What must a seller disclose when selling a property?
When selling a property, you want to show it in the best possible light. If you don't disclose any major issues to your buyer however, you could be sued.
What does the law say?
For many years, the onus was on the buyer to carry out due diligence on the property they were purchasing to make sure there were no good reasons not to buy it. This principle was known as ‘caveat emptor’, or buyer beware.
Since 2013 however, selling a property comes under the Consumer Protection Against Unfair Trading Regulations.
This places the onus on the seller to divulge anything that may impact the buyer’s decision on whether or not to go ahead with the purchase. If the seller omits anything of importance (that they were aware of) of they could face prosecution, whether it was an issue they were asked about or not.Back to top
The Property Information Form (TA6)
The is the form that will be sent to the seller’s solicitor by the buyer’s solicitor, and requires the seller to give details about the property under various categories. These categories include:
- Changes made to the property (extensions, alterations)
- Shared areas with neighbours, formal and informal agreements
- Disputes or complaints (made by or about the seller)
- Occupiers (who lives at the property)
- Guarantees and warranties affecting the property
- Environmental matters
We recommend that you download a copy of the TA6 form as soon as possible so you can see what questions will be asked and how best to tackle them. You can download a copy of the property information form(TA6) here.Back to top
What issues are considered important?
If in doubt, get advice from your solicitor as to what you need to tell your buyer about.
It is incredibly important to be honest; however painful that may seem, it is better than being sued down the line (this could happen months or even years after selling your property).
Relevant issues include:
- Any disputes with neighbours that have resulted in written exchanges, or police or local authority involvement.
- Whether the neighbours have any anti-social behaviour orders (ASBOs).
- Planning permission on the property, be that pending, granted or denied.
- Japanese knotweed or problems with pests, current or historic.
- Flooding issues, current or historic.
- Structural issues.
- Whether there is a flight path nearby, or one planned.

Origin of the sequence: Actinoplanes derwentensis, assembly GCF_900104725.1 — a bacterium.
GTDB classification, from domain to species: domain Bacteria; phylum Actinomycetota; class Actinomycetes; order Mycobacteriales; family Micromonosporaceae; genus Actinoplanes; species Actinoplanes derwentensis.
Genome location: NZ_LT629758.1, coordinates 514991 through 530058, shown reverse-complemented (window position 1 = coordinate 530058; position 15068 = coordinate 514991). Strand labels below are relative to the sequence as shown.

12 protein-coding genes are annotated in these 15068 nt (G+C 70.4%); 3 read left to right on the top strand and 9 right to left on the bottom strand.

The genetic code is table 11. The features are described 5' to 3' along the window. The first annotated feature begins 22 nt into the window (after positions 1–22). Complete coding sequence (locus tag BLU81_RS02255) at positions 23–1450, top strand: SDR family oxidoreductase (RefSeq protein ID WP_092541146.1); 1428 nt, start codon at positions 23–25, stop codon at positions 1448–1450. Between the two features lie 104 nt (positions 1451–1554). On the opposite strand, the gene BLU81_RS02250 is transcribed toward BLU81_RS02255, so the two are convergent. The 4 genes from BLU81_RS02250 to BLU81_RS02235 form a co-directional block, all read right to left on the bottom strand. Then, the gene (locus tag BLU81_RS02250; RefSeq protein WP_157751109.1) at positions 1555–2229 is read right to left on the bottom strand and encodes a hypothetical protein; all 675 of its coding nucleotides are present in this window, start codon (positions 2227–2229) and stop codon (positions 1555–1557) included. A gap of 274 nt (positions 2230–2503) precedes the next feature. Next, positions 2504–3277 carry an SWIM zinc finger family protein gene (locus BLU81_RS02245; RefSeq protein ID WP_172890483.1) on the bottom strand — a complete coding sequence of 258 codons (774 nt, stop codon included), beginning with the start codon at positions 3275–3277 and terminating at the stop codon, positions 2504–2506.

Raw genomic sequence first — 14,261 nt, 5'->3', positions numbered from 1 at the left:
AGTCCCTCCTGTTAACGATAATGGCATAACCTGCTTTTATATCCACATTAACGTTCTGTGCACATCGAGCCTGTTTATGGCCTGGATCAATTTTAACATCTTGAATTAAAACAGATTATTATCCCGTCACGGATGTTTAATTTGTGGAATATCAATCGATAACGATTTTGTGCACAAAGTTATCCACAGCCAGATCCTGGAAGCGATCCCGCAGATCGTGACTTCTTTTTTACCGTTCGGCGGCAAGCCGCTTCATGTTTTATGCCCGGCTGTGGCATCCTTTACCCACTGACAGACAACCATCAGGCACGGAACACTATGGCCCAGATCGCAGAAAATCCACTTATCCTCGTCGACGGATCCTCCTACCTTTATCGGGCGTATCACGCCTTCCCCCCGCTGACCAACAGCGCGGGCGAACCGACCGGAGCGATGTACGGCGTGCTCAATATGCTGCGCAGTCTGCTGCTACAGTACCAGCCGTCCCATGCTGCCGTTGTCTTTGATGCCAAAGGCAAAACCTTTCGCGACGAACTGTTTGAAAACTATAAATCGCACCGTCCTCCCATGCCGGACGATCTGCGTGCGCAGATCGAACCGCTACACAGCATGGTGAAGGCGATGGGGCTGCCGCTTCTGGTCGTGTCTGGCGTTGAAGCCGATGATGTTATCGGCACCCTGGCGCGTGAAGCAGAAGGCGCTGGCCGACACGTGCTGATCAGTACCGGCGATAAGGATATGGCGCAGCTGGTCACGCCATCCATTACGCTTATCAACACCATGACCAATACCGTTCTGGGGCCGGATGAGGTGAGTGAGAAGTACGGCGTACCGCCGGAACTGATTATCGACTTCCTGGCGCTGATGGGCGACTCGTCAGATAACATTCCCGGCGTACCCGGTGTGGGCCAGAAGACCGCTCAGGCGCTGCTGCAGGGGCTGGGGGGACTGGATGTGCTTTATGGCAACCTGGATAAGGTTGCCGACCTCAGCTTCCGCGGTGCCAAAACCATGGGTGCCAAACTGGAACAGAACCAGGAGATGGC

- Whether there is a motorway within view, or one planned.
- A previous sale falling though due to bad survey results on the property.
- Your neighbourhood having high levels of crime.
- A violent death that has occurred at the property.
We have a database of articles that help seller's tackle issues that could affect the sale of their home. These include:Back to top
Your buyer may not be put off
Some things that bother you may not bother your buyer. If your neighbour has a barking dog that drives you up the wall, you may find that your buyer has their own dogs and does not consider this an issue. If there are a lot of noisy kids in your street, you may find a buyer with a young family who will fit right in.
More fundamental issues such as structural problems or flooding could make the property more difficult to sell, and should be reflected in the asking price first off. There are also things you can do to reassure your buyer about certain issues you have declared.Back to top
Demonstrate how issues have been resolved wherever possible
Paperwork here is key. If you have had a problem with pests for example, produce any paperwork that proves you had them dealt with. If your property has been flooded, offer as much evidence as you can about what has been done to prevent this happening again.
If disputes with neighbours have been resolved, show your buyer any written correspondence that demonstrates this.Back to top
Being economical with the truth will arouse suspicion
Giving limited detail about problems with your home on the TA6 form will almost certainly arouse the suspicion of your buyer’s solicitor.
The solicitor will ask for further clarification in the ‘additional enquiries’ phase of the conveyancing process.
Failing to give full details at the outset will not endear you to your buyer, and is ultimately not in your best interests.
You may have a home that could take a little longer to sell or necessitate a drop in price, but always err on the side of caution and be honest on the TA6 form.